Kiev Heat Supply and Energy Efficiency Project (Ukraine)
1996 – 1997 (Electrowatt-Ekono Ltd)
Client: Kievenergo and Teplokomunenergo (World Bank, EBRD)
District Heating system was first established in Kiev in 1935 and first CHP plant was deployed in 1937. The Joint Stock Company “Kievenergo” covers the main part of the power and heat demand in the city. Municipal Teplokomunenergo was in charge of smaller scale DH supply in various parts of Kiev.
The purpose of the assignment was to prepare a rehabilitation plan including technical design and a least cost investment program for the Kiev CHP DH system. The investment program was the basis for a USD 200 million loan granted by the World Bank to Kievenergo.
The DH system under Kievenergo comprised 768 km of DN50-DN1220 double pipe, with a peak demand of about 13,000MW. The rehabilitation plan also covered the municipal Teplokomunenergo with 668 km of network (including 510 km of secondary pipes).
The specific objectives of the master plan were to:
- prepare a load forecast considering anticipated efficiency improvements in consumption and in the system itself
- prepare the first-phase, 5 year investment programme
- identify a programme for longer term investment requirements
- prepare technical specifications and bidding documents and to propose implementation arrangements
- provide recommendations on improvements needed in design, operation and maintenance
- evaluate the feasibility of establishing manufacturing capability in Ukraine for energy efficient equipment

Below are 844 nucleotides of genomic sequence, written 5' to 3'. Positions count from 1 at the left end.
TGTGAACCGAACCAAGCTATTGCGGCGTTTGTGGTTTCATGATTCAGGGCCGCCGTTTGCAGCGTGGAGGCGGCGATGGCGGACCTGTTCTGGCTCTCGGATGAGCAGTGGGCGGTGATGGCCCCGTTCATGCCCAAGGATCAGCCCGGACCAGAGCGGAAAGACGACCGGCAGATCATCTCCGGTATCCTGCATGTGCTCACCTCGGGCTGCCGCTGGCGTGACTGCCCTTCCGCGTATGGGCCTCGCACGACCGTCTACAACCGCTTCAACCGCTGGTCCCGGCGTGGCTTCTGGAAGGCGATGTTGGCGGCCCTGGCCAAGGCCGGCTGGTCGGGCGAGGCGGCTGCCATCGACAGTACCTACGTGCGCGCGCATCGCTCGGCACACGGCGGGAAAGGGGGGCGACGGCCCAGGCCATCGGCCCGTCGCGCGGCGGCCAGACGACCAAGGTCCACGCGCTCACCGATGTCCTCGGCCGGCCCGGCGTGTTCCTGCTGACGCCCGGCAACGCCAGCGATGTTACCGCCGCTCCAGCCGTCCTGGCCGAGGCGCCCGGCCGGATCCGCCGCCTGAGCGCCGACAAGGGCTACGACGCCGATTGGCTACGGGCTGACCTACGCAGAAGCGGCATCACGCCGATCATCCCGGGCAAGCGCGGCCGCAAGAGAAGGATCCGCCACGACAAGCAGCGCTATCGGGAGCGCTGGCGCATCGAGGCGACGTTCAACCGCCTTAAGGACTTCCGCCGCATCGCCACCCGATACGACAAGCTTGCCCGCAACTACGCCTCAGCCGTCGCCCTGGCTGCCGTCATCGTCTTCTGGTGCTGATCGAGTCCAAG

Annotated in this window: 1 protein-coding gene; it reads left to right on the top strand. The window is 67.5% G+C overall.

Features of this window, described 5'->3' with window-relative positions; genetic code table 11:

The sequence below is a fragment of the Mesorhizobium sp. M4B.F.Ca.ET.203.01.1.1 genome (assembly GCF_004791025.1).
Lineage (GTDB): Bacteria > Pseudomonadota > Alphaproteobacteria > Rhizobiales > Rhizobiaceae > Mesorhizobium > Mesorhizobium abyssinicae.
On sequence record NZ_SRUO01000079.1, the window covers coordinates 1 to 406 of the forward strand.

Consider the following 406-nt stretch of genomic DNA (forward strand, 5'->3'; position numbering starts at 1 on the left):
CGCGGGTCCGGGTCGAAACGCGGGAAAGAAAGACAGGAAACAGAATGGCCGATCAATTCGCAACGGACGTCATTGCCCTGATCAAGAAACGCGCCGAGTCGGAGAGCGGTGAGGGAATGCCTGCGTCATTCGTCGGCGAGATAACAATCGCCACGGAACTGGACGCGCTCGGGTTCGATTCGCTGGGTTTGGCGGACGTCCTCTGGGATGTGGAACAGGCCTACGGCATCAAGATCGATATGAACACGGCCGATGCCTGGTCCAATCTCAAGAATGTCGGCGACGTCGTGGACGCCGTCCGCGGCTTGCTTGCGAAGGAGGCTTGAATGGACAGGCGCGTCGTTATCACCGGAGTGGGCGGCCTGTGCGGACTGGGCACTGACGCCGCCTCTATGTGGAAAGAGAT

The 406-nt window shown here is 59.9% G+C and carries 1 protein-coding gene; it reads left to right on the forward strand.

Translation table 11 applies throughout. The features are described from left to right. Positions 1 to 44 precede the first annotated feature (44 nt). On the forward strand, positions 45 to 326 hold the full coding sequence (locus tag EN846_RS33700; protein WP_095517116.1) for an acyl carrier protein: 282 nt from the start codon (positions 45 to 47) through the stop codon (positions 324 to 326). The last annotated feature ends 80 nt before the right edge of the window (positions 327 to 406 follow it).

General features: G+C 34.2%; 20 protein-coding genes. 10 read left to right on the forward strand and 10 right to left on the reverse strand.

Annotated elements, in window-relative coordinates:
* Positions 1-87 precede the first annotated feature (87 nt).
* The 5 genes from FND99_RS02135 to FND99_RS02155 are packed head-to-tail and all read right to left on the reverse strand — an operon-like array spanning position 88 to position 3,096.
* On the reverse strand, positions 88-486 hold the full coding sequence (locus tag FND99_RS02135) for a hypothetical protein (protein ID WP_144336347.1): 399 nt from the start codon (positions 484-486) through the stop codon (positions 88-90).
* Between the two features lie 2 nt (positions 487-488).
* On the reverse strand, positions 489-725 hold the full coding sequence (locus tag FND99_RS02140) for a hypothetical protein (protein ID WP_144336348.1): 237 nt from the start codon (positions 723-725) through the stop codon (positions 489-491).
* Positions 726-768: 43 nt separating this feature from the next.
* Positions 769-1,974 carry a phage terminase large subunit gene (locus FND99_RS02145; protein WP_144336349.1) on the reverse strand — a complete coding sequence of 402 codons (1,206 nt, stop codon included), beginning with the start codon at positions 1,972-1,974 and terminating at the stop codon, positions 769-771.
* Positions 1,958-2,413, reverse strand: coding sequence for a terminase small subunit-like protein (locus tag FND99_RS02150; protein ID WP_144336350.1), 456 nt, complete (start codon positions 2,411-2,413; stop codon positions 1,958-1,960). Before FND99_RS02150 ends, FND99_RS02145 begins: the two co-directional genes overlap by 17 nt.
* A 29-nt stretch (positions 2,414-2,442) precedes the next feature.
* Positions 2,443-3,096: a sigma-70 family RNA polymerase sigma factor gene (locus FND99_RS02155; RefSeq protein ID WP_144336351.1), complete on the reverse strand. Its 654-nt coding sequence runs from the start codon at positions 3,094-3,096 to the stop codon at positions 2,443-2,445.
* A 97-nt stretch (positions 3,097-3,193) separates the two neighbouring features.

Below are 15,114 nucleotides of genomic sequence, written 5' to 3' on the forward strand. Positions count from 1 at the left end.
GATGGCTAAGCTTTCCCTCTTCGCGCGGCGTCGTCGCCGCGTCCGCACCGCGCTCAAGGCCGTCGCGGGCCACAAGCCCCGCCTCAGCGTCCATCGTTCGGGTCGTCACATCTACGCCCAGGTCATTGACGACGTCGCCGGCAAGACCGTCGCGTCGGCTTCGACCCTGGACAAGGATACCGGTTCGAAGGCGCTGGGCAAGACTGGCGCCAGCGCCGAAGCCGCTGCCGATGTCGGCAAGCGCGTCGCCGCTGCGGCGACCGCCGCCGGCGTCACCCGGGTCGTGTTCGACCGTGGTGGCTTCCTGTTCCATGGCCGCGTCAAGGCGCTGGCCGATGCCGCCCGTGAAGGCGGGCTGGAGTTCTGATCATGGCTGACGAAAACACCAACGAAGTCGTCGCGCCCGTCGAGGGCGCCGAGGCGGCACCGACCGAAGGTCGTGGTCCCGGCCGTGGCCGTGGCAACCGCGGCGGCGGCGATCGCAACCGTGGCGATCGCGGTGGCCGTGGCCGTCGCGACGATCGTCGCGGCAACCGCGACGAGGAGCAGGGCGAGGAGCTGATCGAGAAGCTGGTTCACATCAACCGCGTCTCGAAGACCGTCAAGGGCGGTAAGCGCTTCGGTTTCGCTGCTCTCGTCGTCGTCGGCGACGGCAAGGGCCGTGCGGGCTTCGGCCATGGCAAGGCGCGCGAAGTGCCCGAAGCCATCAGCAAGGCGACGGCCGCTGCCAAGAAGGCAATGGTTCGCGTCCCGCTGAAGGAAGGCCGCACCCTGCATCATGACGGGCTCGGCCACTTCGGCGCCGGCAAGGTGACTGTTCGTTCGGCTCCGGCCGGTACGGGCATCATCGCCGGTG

Mr. Lehdonvirta was responsible for the project management (semi-resident) including planning and supervision of the master plan work, ensuring close cooperation with local recipients and IFIs involved, and reporting. As a DH specialist, Mr. Lehdonvirta participated the technical design, assessed the energy savings and carried out the economic analysis to prepare the priority investment plan.
CHP DH Cost Allocation and Heat Tariffs
In a separate assignment, Mr. Lehdonvirta advised Kievenergo in introducing a new methodology for allocating the CHP production costs for power and heat, respectively and developing a new heat sales tariffs. The target was to prevent cross-subsidizing between heat and electricity business and as importantly, to provide justified incentives for expansion of CHP DH by fair allocation of efficiency gains in co-generation.
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